Friday, December 3, 2010

How to Make A Budget ( Part 1 )

Let there be light! 

Many people think of budgeting as something to do when they're short on cash. College students might turn to a budget to figure out how to make due with their high expenses and limited incomes. Wise new grads create budgets to make sure they're properly allocating their first paychecks among emergency savings, retirement savings, student loan repayments, rent and utilities, and rewards for their hard work like new gadgets and nights on the town. Young couples trying to figure out how to afford a wedding, or newlyweds wondering how to fit the expense of buying a house or having a child into their monthly cash flow, are also likely to make budgets. Of course, budgets are commonly associated with people of all ages who are barely able to make ends meet.

The truth is that budgeting isn't just for times when your money is tight or your life is undergoing a major transition. Budgeting is for everyone, rich and poor alike. In fact, budgeting will be that much easier in times of change if you do it all the time. Where do you think Jolibee or Mang Inasal would be today without proper budgeting? What about wealthy people like Henry Sy, Lucio Tan and Manny Panganiban? There's no way that they or his holding company,could have achieved such success without paying attention to their monthly, quarterly and annual cash inflow and outflow. Budgeting won't just get you out of a rut - it can also help you get rich.

Let's look at some ways budgeting can help you achieve your goals. A good budget will help you do all of the following: 

1. Make Long- and Short-Term Projections 

A budget will help you plan for short-term expenses, like your monthly bills, and mid-term expenses, like vacations, as well as long-term expenses, like buying a house, paying for a child's college education and putting money away for retirement. When you have a spreadsheet or notebook in front of you showing how much money you expect to make over the next few months (or years), how much of that money goes out every month and how much you have left to save each month, you'll always know when you need to cut back on spending, when you can afford to loosen the reins and how long it will take to save for major goals. And if you're not happy with the numbers, knowing what they are will help you take steps to improve your situation, whether that means focusing on paying off credit cards to increase your monthly cash flow, or getting a promotion or switching companies so you can make enough money to afford everything you need and want.

2. Get the Most Out of Your Money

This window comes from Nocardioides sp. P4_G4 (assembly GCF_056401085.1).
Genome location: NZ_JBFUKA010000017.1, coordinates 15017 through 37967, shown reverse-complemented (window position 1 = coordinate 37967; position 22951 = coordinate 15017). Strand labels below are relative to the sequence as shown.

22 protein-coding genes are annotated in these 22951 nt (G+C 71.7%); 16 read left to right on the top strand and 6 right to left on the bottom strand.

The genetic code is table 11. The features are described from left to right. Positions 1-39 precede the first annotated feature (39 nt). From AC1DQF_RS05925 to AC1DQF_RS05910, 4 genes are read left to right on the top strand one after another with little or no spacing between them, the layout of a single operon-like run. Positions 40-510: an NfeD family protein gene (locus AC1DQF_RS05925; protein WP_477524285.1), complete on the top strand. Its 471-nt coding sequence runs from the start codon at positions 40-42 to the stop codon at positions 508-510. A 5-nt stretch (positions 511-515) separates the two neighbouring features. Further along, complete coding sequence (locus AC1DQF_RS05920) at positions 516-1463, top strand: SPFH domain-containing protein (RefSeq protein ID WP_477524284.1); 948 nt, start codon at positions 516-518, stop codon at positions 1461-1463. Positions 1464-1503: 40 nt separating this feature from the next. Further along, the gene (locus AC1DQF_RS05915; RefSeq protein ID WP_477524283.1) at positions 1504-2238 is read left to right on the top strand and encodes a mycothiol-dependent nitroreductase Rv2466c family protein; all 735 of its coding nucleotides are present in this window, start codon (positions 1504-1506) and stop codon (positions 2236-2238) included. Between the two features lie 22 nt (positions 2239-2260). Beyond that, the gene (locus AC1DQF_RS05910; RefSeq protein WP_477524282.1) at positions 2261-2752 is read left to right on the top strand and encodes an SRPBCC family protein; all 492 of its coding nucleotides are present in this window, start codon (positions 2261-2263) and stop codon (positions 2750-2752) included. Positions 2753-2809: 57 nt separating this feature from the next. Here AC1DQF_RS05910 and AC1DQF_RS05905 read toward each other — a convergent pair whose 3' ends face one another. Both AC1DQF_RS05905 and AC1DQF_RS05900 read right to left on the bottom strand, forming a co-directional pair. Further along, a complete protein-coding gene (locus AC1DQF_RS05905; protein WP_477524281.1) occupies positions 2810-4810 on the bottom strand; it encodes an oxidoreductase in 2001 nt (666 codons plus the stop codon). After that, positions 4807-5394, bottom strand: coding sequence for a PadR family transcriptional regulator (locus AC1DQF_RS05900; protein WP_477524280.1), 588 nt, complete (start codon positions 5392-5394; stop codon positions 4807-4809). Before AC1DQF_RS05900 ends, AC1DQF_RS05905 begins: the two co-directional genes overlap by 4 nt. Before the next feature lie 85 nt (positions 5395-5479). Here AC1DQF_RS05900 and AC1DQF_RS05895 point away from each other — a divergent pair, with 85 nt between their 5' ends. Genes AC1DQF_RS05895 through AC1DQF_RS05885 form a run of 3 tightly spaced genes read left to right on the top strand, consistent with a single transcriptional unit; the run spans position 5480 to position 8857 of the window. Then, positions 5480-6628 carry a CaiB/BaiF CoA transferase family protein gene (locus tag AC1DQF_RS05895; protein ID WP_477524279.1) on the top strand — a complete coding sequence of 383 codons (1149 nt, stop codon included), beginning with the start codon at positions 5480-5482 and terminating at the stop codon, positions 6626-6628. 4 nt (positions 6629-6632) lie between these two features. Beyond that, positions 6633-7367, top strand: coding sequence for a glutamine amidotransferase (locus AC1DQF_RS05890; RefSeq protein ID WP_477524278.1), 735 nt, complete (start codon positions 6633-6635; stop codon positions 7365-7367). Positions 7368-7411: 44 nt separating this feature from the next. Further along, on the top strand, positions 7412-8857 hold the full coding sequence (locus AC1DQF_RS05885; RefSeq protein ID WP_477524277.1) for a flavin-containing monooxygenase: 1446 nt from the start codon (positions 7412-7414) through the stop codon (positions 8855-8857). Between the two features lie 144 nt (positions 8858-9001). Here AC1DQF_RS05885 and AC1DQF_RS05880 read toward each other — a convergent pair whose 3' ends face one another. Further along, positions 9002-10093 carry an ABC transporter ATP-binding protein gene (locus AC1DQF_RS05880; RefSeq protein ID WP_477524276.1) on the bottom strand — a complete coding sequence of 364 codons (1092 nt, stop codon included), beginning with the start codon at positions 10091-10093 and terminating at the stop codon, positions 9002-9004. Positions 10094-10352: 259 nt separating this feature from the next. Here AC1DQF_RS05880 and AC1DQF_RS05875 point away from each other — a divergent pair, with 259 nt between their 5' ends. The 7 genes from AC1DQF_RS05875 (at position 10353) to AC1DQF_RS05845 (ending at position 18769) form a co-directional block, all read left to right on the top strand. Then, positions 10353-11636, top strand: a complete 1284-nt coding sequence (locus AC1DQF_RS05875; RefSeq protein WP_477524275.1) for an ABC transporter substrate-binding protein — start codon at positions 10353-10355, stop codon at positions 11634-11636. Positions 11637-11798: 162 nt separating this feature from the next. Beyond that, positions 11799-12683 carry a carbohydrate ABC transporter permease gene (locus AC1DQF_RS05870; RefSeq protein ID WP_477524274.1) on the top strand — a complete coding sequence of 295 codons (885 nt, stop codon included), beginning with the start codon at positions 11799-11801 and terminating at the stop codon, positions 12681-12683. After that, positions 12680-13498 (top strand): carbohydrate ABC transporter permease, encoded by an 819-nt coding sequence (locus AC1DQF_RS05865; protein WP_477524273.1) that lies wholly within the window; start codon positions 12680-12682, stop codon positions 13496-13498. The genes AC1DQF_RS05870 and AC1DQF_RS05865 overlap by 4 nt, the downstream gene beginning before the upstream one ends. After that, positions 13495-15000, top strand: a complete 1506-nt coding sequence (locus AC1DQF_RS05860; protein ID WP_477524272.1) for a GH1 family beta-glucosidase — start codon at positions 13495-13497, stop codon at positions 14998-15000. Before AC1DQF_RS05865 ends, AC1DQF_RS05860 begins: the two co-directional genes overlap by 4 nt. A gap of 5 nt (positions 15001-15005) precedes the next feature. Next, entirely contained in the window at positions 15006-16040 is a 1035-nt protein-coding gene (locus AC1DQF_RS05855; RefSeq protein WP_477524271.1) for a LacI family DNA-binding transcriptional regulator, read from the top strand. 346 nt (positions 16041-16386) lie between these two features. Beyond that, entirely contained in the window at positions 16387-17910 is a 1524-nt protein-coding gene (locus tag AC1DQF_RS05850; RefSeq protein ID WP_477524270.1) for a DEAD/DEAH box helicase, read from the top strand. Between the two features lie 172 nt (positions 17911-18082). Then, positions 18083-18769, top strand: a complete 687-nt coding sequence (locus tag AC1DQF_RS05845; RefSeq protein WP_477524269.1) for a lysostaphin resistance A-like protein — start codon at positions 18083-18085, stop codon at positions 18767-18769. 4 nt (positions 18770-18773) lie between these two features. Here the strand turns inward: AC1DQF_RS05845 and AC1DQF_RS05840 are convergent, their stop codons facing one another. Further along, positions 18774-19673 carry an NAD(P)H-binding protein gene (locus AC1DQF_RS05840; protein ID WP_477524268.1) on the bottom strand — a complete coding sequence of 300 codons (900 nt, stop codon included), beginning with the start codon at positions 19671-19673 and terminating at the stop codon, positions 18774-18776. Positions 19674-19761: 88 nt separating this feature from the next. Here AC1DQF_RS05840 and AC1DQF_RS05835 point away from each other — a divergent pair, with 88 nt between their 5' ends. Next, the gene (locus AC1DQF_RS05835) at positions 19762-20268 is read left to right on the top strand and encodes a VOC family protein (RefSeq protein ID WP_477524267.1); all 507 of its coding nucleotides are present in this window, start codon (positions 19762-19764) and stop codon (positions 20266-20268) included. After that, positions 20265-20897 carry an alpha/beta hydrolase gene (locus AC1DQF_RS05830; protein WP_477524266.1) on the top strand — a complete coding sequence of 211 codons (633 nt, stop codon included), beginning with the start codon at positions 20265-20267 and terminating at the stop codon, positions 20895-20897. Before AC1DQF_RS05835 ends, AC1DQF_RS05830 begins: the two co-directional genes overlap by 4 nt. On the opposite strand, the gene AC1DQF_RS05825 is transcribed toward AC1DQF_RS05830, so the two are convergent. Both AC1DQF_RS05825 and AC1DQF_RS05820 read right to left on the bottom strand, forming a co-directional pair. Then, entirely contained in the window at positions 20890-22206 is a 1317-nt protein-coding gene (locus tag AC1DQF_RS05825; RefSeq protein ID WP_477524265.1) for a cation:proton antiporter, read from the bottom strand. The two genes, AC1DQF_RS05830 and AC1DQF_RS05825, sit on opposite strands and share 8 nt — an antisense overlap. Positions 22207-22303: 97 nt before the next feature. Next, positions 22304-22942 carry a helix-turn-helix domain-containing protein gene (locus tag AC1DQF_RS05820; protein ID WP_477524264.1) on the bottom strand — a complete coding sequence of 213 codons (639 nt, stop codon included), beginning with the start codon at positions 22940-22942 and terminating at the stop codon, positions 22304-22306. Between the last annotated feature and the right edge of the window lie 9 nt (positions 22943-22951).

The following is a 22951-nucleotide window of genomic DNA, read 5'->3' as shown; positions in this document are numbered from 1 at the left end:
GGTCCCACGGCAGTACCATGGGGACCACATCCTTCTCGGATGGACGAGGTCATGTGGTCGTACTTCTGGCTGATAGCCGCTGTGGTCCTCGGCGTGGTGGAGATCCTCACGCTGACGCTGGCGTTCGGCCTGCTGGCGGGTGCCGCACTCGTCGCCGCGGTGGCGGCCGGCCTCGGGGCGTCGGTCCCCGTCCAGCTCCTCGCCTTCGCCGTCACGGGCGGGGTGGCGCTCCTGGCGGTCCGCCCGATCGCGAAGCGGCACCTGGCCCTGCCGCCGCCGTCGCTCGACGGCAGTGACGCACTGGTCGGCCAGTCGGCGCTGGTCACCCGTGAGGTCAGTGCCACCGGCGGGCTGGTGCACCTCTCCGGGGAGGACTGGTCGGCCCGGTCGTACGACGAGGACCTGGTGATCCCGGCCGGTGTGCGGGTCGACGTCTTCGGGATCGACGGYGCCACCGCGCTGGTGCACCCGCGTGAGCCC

Chances are you spend at least 40 hours working each week, and that doesn't include the time you spend getting ready, the time you're forced to be away from home because of commuting and lunch time, or the hours of free time that get lost because you're too tired from working all day to enjoy them. If you're going to dedicate that much of your life to earning a living, you owe it to yourself to make sure your money is going to the things that are most important to you.

A budget helps you track all your expenses - large and small. It lets you find out how much you spend on everything from coffee breaks to MP3 downloads to gasoline to clothes. If you discover that you're spending Php 5000 a month on clothes and that horrifies you because you haven't been able to afford a vacation in three years, you'll know what to do. And because you know where your money's going and you'll continue to track it, you'll finally be able to save up for that vacation.

3. Plan for Major Changes

As mentioned earlier, a budget lets you model in advance how a major purchase or life change will affect your finances. Instead of wondering if you can afford a house or panicking about whether you and your spouse can afford to live on one income while the other stays home to raise a child, you'll have the data you need to crunch the numbers. You'll find out before you make any change whether you can afford it and what sacrifices you might need to make.

4 .Experience the Freedom of Having Money in the Bank

By helping you sock away money each month, budgeting is an important tool for achieving financial freedom. The ultimate freedom, of course, is being able to retire, but along that winding road are opportunities for many rest stops if you have money in the bank.

Those stops might include:

having a child 
starting your own business 
going back to school 
taking an extended vacation 

Budgeting makes it easier to achieve all of these goals!

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